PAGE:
Not long after opening in 2013, Chachawan quickly earned a loyal following thanks to its cool interiors and spicy Isaan food. Then 26 years old, chef Adam Cliff had already racked up nearly 10 years of experience in the kitchen. Cliff left the restaurant earlier this year to work on his own Thai project, Samsen. He tells The Loop about dropping out of high school to wash dishes and how he found his way to Hong Kong — where he was named one of The Loop’s 30 under 30 in 2015.
A little background
Just 17 when he started, Cliff dropped out of school to work in a kitchen. It happened suddenly: Cliff passed a restaurant with a “Chefs Wanted” advertisement and walked in. His first job was washing dishes but luckily the salad chef quit, so Cliff jumped into the kitchen.
Since then, Cliff’s culinary training has predominantly focused on Thai food, which he has been cooking for 10 to 12 years. He worked in London at Nahm and later moved over to Bangkok for about five years before making his way to Hong Kong to open Chachawan. He now runs Samsen, a Thai noodle restaurant in Wan Chai.
You seem to have an aversion for green curry.
Thai food has come into the western market I would say for 15 to 20 years now. [Nahm founder] David Thompson brought it to Australia when I was still a baby and, at that stage, green curries and pad Thais were really exciting. Over time, though, I feel that people have gotten a little bit bored.
I wanted something that people aren’t yet familiar with, but isn’t too confrontational. There’s Thai food that you might find revolting, so I wanted to find something in the middle.
You specialized in Isaan food back in Chachawan, before moving on to noodle-centric Samsen. What attracted you to Isaan food?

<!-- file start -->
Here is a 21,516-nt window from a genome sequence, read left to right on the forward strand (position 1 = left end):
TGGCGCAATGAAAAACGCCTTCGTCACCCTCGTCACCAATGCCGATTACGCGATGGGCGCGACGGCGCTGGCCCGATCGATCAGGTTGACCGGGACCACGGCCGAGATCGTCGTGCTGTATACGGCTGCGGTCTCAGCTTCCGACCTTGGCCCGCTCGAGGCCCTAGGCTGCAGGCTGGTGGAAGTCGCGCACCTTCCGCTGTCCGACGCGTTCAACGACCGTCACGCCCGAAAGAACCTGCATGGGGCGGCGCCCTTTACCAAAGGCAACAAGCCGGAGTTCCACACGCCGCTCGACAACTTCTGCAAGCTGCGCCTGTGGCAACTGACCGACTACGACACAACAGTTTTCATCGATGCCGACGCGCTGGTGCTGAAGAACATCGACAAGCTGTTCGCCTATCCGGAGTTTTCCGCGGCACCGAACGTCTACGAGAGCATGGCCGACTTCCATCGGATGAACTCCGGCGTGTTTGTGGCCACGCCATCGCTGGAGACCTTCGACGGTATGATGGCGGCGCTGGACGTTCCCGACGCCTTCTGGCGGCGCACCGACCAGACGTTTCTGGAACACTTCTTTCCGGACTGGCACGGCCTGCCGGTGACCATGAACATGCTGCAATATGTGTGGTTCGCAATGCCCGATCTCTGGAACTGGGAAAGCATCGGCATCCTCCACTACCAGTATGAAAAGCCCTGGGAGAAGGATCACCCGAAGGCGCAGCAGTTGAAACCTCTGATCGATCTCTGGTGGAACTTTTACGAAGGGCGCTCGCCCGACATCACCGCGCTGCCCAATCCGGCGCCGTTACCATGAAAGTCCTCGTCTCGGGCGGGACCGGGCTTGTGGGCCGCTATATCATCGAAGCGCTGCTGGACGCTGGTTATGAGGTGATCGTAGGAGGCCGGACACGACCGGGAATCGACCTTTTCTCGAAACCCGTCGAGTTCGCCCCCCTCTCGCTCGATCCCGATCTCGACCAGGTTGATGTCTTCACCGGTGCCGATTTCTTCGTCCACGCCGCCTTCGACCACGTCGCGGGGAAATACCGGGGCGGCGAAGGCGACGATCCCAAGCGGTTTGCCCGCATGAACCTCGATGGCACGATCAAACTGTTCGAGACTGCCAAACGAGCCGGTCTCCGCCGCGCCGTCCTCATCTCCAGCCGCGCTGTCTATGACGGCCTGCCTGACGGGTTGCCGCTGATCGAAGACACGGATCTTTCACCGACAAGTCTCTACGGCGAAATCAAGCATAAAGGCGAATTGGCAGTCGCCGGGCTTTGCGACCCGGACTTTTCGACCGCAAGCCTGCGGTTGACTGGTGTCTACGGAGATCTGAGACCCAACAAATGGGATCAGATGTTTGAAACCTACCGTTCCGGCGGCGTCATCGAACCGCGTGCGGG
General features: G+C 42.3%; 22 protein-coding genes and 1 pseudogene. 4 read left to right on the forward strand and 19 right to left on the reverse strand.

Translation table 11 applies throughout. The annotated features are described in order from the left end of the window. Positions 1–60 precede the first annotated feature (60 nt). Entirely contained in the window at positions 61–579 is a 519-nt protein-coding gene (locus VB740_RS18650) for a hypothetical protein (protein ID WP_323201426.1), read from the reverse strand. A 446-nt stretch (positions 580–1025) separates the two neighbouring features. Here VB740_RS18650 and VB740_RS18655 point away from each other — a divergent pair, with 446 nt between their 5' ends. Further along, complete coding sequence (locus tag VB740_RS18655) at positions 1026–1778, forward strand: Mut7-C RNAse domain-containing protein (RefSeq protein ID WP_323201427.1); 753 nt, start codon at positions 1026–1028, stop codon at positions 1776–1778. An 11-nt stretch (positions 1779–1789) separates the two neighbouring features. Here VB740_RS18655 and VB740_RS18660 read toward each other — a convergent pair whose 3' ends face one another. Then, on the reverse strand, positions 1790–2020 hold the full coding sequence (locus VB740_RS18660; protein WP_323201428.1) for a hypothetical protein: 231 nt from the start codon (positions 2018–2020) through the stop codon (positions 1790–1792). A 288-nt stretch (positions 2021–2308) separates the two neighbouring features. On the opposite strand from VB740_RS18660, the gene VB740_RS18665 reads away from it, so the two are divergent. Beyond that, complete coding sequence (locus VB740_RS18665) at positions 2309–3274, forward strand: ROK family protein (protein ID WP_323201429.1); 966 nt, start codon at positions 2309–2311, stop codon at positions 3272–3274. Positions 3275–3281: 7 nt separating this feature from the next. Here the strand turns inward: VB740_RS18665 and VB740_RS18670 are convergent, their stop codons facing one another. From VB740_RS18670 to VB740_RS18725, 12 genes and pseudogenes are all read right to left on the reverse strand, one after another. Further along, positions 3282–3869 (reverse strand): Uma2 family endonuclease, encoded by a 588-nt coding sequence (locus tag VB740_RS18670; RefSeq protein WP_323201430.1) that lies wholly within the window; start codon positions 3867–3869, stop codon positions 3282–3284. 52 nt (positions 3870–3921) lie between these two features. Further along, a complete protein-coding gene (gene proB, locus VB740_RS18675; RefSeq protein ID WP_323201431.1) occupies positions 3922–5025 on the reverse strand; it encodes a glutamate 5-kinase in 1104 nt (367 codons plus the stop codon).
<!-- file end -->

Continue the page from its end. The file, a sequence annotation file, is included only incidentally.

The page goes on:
Isaan is the most rural area of Thailand and the main income comes from agriculture, especially rice farming. Money is scarce up there and it’s one of the poorest communities in Thailand so the food has to go a long way.
The food is spicier, punchier and saltier than any other region of Thailand because it’s designed to be eaten with rice and meant to be eaten as an accompaniment. Isaan food also doesn’t contain coconut or palm sugar, which are prevalent in other Thai foods.
The most difficult thing about the food is that you have no hiding spots. I have cooked western food in the past, and you can hide things on your plate with some sauce.
But Isaan food is so simple, that if you screw up, it is easy to tell. So the simplicity is a double-edged sword. If the dishes are slightly over- or slightly undercooked then it’s not the same experience for the customer.
Are there any customer quirks that annoy you?
At a lot of restaurants, your entire party has to be here before we will seat you at the table. It doesn’t matter how many times you explain it to the same person. Every time they come back, they insist on getting their table right away.
Read more from our Dishin’ the Dirt series.
[Updated Aug 2016]